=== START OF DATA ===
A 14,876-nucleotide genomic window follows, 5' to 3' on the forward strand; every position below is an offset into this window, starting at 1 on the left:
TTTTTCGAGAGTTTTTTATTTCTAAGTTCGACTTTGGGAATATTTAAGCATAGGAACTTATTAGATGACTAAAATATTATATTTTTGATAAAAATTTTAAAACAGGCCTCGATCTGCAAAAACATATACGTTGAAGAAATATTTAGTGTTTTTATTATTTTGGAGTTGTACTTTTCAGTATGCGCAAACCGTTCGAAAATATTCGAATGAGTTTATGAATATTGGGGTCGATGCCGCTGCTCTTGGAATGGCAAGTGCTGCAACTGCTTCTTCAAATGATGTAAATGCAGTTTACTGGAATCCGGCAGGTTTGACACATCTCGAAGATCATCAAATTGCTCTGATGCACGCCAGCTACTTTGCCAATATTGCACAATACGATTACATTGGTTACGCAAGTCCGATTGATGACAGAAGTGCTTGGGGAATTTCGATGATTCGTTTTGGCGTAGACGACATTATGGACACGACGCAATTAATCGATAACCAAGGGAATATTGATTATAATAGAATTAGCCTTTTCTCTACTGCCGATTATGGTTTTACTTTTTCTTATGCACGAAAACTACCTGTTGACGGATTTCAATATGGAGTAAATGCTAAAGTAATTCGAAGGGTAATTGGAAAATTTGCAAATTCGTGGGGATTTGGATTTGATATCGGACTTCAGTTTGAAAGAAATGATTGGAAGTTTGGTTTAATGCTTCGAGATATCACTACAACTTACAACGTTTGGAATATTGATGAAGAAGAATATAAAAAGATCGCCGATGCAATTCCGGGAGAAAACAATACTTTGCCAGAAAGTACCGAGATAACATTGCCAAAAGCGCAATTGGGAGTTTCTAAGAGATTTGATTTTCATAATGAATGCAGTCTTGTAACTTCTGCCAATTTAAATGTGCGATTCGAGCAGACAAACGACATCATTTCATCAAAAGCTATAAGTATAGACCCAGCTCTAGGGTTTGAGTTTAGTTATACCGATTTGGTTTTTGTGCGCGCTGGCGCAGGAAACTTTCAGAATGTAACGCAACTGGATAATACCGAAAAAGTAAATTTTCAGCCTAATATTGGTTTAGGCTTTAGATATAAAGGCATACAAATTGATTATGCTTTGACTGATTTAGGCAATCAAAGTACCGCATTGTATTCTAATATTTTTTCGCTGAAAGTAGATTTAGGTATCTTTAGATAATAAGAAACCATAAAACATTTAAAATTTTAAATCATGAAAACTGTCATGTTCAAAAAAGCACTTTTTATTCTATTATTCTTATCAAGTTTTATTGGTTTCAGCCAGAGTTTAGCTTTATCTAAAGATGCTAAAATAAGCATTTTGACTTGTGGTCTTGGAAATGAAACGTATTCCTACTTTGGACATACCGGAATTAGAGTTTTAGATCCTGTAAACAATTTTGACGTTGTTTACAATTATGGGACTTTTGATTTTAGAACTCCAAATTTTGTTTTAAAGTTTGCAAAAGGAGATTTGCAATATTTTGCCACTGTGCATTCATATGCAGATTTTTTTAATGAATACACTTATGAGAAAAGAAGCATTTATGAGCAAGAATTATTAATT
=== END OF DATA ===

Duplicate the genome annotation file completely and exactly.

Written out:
A 14,876-nucleotide genomic window follows, 5' to 3' on the forward strand; every position below is an offset into this window, starting at 1 on the left:
TTTTTCGAGAGTTTTTTATTTCTAAGTTCGACTTTGGGAATATTTAAGCATAGGAACTTATTAGATGACTAAAATATTATATTTTTGATAAAAATTTTAAAACAGGCCTCGATCTGCAAAAACATATACGTTGAAGAAATATTTAGTGTTTTTATTATTTTGGAGTTGTACTTTTCAGTATGCGCAAACCGTTCGAAAATATTCGAATGAGTTTATGAATATTGGGGTCGATGCCGCTGCTCTTGGAATGGCAAGTGCTGCAACTGCTTCTTCAAATGATGTAAATGCAGTTTACTGGAATCCGGCAGGTTTGACACATCTCGAAGATCATCAAATTGCTCTGATGCACGCCAGCTACTTTGCCAATATTGCACAATACGATTACATTGGTTACGCAAGTCCGATTGATGACAGAAGTGCTTGGGGAATTTCGATGATTCGTTTTGGCGTAGACGACATTATGGACACGACGCAATTAATCGATAACCAAGGGAATATTGATTATAATAGAATTAGCCTTTTCTCTACTGCCGATTATGGTTTTACTTTTTCTTATGCACGAAAACTACCTGTTGACGGATTTCAATATGGAGTAAATGCTAAAGTAATTCGAAGGGTAATTGGAAAATTTGCAAATTCGTGGGGATTTGGATTTGATATCGGACTTCAGTTTGAAAGAAATGATTGGAAGTTTGGTTTAATGCTTCGAGATATCACTACAACTTACAACGTTTGGAATATTGATGAAGAAGAATATAAAAAGATCGCCGATGCAATTCCGGGAGAAAACAATACTTTGCCAGAAAGTACCGAGATAACATTGCCAAAAGCGCAATTGGGAGTTTCTAAGAGATTTGATTTTCATAATGAATGCAGTCTTGTAACTTCTGCCAATTTAAATGTGCGATTCGAGCAGACAAACGACATCATTTCATCAAAAGCTATAAGTATAGACCCAGCTCTAGGGTTTGAGTTTAGTTATACCGATTTGGTTTTTGTGCGCGCTGGCGCAGGAAACTTTCAGAATGTAACGCAACTGGATAATACCGAAAAAGTAAATTTTCAGCCTAATATTGGTTTAGGCTTTAGATATAAAGGCATACAAATTGATTATGCTTTGACTGATTTAGGCAATCAAAGTACCGCATTGTATTCTAATATTTTTTCGCTGAAAGTAGATTTAGGTATCTTTAGATAATAAGAAACCATAAAACATTTAAAATTTTAAATCATGAAAACTGTCATGTTCAAAAAAGCACTTTTTATTCTATTATTCTTATCAAGTTTTATTGGTTTCAGCCAGAGTTTAGCTTTATCTAAAGATGCTAAAATAAGCATTTTGACTTGTGGTCTTGGAAATGAAACGTATTCCTACTTTGGACATACCGGAATTAGAGTTTTAGATCCTGTAAACAATTTTGACGTTGTTTACAATTATGGGACTTTTGATTTTAGAACTCCAAATTTTGTTTTAAAGTTTGCAAAAGGAGATTTGCAATATTTTGCCACTGTGCATTCATATGCAGATTTTTTTAATGAATACACTTATGAGAAAAGAAGCATTTATGAGCAAGAATTATTAATT